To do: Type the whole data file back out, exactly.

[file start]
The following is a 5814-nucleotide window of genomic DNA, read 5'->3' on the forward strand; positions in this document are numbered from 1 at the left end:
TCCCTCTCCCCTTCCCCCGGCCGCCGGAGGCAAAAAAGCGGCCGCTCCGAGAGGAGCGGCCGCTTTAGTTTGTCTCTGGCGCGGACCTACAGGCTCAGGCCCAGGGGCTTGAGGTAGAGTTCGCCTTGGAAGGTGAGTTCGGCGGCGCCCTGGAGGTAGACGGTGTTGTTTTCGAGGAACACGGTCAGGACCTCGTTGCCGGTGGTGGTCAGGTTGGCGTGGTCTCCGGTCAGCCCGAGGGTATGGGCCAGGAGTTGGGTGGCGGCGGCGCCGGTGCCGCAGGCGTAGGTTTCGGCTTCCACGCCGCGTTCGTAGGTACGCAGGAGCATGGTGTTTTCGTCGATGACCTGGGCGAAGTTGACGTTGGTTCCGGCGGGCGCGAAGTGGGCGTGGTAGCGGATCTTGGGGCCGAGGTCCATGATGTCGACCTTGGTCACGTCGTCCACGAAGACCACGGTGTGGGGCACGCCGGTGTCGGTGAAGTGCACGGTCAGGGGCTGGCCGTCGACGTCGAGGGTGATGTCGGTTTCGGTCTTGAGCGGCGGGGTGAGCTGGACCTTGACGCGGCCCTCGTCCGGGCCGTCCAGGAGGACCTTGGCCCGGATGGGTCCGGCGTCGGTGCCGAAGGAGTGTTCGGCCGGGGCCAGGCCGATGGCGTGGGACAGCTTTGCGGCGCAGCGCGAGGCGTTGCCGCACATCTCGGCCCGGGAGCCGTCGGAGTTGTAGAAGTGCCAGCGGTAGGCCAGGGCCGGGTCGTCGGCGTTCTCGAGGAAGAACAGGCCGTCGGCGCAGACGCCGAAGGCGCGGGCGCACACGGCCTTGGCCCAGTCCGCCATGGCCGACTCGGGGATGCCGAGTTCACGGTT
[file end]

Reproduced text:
The following is a 5814-nucleotide window of genomic DNA, read 5'->3' on the forward strand; positions in this document are numbered from 1 at the left end:
TCCCTCTCCCCTTCCCCCGGCCGCCGGAGGCAAAAAAGCGGCCGCTCCGAGAGGAGCGGCCGCTTTAGTTTGTCTCTGGCGCGGACCTACAGGCTCAGGCCCAGGGGCTTGAGGTAGAGTTCGCCTTGGAAGGTGAGTTCGGCGGCGCCCTGGAGGTAGACGGTGTTGTTTTCGAGGAACACGGTCAGGACCTCGTTGCCGGTGGTGGTCAGGTTGGCGTGGTCTCCGGTCAGCCCGAGGGTATGGGCCAGGAGTTGGGTGGCGGCGGCGCCGGTGCCGCAGGCGTAGGTTTCGGCTTCCACGCCGCGTTCGTAGGTACGCAGGAGCATGGTGTTTTCGTCGATGACCTGGGCGAAGTTGACGTTGGTTCCGGCGGGCGCGAAGTGGGCGTGGTAGCGGATCTTGGGGCCGAGGTCCATGATGTCGACCTTGGTCACGTCGTCCACGAAGACCACGGTGTGGGGCACGCCGGTGTCGGTGAAGTGCACGGTCAGGGGCTGGCCGTCGACGTCGAGGGTGATGTCGGTTTCGGTCTTGAGCGGCGGGGTGAGCTGGACCTTGACGCGGCCCTCGTCCGGGCCGTCCAGGAGGACCTTGGCCCGGATGGGTCCGGCGTCGGTGCCGAAGGAGTGTTCGGCCGGGGCCAGGCCGATGGCGTGGGACAGCTTTGCGGCGCAGCGCGAGGCGTTGCCGCACATCTCGGCCCGGGAGCCGTCGGAGTTGTAGAAGTGCCAGCGGTAGGCCAGGGCCGGGTCGTCGGCGTTCTCGAGGAAGAACAGGCCGTCGGCGCAGACGCCGAAGGCGCGGGCGCACACGGCCTTGGCCCAGTCCGCCATGGCCGACTCGGGGATGCCGAGTTCACGGTT